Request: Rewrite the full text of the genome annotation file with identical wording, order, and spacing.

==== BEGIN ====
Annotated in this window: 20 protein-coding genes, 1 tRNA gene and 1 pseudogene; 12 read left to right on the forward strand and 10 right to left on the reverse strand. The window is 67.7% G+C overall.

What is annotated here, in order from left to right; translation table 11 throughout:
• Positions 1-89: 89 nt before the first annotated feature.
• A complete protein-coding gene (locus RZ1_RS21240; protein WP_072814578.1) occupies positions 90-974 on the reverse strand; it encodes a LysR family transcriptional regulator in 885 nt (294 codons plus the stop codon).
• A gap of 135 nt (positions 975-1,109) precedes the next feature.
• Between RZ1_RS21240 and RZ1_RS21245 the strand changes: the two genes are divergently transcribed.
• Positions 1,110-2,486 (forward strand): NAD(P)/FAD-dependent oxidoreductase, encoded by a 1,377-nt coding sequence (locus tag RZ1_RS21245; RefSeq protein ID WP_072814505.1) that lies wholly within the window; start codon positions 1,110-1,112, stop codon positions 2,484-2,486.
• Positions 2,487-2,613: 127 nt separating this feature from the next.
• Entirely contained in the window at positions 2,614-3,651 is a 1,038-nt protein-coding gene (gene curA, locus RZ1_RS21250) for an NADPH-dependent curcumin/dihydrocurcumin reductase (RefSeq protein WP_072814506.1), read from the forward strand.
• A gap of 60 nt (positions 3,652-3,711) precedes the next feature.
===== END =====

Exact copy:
Annotated in this window: 20 protein-coding genes, 1 tRNA gene and 1 pseudogene; 12 read left to right on the forward strand and 10 right to left on the reverse strand. The window is 67.7% G+C overall.

What is annotated here, in order from left to right; translation table 11 throughout:
• Positions 1-89: 89 nt before the first annotated feature.
• A complete protein-coding gene (locus RZ1_RS21240; protein WP_072814578.1) occupies positions 90-974 on the reverse strand; it encodes a LysR family transcriptional regulator in 885 nt (294 codons plus the stop codon).
• A gap of 135 nt (positions 975-1,109) precedes the next feature.
• Between RZ1_RS21240 and RZ1_RS21245 the strand changes: the two genes are divergently transcribed.
• Positions 1,110-2,486 (forward strand): NAD(P)/FAD-dependent oxidoreductase, encoded by a 1,377-nt coding sequence (locus tag RZ1_RS21245; RefSeq protein ID WP_072814505.1) that lies wholly within the window; start codon positions 1,110-1,112, stop codon positions 2,484-2,486.
• Positions 2,487-2,613: 127 nt separating this feature from the next.
• Entirely contained in the window at positions 2,614-3,651 is a 1,038-nt protein-coding gene (gene curA, locus RZ1_RS21250) for an NADPH-dependent curcumin/dihydrocurcumin reductase (RefSeq protein WP_072814506.1), read from the forward strand.
• A gap of 60 nt (positions 3,652-3,711) precedes the next feature.